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How Much Criticism Does Alan Gustafson Deserve for Elliott’s Flop at Watkins Glen?

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The Hendrick Motorsports Napa Number 9 team laid an egg at Watkins Glen last weekend. Chase Elliott qualified a disappointing 15th, and crew chief Alan Gustafson was forced to do an outside-the-box strategy. The strategy seemed to be working until a critical miscalculation was realized too late, and Elliott ran out of fuel on the backstretch.

The day was done from there as Elliott fell off the lead lap, and he would finish 32nd. People heavily criticized Gustafson on social media over it, with many calling for him to be fired from Hendrick Motorsports. Gustafson certainly deserves some criticism for what happened, but does he deserve that level of criticism?

The Team Aspect of NASCAR

The old saying in sports is “We win and lose as a team”, and motorsports is no different. Sure, the driver gets the trophy, but it takes a full group of people to set a car up the way a driver needs it to be to win. As was evidenced by the lead in this article, Gustafson’s miscalculation was not the only thing that went wrong last weekend.

Gustafson made a major mistake, and he deserves his fair share of criticism for that. His job is to put together the best race strategy for Chase Elliott, and he made a crucial miscalculation. However, to say that was the sole reason why Elliott is 101 points out of the Playoffs is just wrong.

A lot happened that weekend to put Elliott in that position. Not to mention the races Elliott missed earlier in the season because of both an injury and a suspension. Gustafson and the number nine team were put in a bad spot because of this, and they could not find a way to win a race to make the Playoffs.

The fact that Elliott could not win a race can be chalked up to the race team, but it was Elliott who helped put them in that must-win situation to begin with. You simply cannot blame everything on one miscalculation that Gustafson had.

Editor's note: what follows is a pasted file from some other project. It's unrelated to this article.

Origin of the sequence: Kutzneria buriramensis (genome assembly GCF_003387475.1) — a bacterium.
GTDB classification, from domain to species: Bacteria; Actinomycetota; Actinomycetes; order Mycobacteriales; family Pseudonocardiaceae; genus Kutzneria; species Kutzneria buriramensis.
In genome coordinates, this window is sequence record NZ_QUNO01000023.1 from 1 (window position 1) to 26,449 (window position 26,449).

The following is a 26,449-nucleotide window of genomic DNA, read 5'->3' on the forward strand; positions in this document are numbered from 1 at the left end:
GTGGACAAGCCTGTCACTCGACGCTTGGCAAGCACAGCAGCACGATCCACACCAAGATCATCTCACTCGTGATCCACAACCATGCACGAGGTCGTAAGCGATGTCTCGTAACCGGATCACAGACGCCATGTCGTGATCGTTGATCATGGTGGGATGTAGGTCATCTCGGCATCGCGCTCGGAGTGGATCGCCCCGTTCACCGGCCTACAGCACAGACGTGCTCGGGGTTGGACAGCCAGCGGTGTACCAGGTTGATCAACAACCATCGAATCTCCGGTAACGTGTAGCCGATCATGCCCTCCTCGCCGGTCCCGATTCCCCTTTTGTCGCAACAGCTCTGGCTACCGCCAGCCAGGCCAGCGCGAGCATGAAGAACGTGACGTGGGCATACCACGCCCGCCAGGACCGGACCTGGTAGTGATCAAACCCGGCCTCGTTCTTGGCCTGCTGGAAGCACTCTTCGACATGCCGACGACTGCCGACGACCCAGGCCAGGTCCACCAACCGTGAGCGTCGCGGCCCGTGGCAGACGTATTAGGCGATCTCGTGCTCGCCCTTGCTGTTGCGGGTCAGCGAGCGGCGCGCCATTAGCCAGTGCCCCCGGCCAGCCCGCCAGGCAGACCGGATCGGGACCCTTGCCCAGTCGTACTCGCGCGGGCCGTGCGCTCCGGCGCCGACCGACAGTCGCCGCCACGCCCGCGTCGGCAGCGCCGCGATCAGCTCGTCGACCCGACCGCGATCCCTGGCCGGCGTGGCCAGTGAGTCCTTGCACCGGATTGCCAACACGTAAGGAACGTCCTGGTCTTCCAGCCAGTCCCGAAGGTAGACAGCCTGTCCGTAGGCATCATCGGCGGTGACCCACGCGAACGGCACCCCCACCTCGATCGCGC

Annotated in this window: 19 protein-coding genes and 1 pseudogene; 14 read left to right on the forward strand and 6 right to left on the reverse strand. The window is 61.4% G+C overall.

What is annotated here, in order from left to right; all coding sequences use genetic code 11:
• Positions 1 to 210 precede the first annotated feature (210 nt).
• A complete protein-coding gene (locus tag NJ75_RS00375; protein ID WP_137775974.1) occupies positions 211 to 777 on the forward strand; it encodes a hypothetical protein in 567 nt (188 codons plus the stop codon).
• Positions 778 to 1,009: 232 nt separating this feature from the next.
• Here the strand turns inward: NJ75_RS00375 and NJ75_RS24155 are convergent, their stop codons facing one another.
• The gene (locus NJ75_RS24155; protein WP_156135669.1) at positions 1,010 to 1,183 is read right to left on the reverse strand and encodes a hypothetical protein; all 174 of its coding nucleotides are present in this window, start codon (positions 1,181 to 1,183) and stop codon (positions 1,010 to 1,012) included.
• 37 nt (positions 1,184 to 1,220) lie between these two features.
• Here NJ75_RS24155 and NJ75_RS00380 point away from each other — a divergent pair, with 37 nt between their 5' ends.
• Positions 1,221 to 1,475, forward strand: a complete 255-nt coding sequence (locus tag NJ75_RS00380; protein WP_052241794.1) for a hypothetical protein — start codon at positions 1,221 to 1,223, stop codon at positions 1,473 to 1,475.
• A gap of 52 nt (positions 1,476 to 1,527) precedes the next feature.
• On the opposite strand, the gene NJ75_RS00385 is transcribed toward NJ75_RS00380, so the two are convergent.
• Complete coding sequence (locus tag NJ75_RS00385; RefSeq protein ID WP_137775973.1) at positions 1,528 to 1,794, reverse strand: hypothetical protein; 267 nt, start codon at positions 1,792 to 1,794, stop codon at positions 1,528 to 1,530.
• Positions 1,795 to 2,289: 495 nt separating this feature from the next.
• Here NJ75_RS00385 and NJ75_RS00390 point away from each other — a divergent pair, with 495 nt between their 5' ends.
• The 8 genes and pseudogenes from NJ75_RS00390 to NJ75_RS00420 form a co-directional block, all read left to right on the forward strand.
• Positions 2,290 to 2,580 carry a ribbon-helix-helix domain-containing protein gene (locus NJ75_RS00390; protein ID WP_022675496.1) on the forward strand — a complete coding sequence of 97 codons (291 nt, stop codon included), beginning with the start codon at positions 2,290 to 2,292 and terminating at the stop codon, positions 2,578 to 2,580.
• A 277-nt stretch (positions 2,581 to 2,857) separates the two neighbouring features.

While, yes, Gustafson deserves criticism for what happened at Watkins Glen, it cannot be all pinned on him, and it’s also important to look at his pedigree as a crew chief.

The Pedigree of Alan Gustafson

In an effort to explain why he felt Alan Gustafson should be fired, @NickBaumann9_16 showed Gustafson’s stats as a crew chief. Objectively, this has the exact opposite effect of showing how bad Gustafson has been.

In 19 full-time seasons as a Cup Series crew chief, Gustafson has 38 wins and one Cup Series Championship. If that was a driver’s resume, then he is a no-brainer Hall of Fame driver. He has had great drivers, but he has done exactly what he is supposed to do with elite drivers, win races.

He made a major mistake at Watkins Glen, but, is that enough to get rid of him entirely? He is one of the better NASCAR Cup Series crew chiefs of this generation as is evidenced by the stats.

Look, the frustration is understandable as Chase Elliott missing the NASCAR Playoffs would be inexcusable under normal circumstances. Well, these are not normal circumstances, and the pedigree of the two together could keep them together.

The lack of a race win this season, however, is definitely a tough pill to swallow for them. Maybe that statistic could predicate the need for a change, but, the circumstances surrounding it are not ideal in any way. Saying Gustafson should be fired or he is overrated is a very strong statement based on one race.

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Joshua Lipowski

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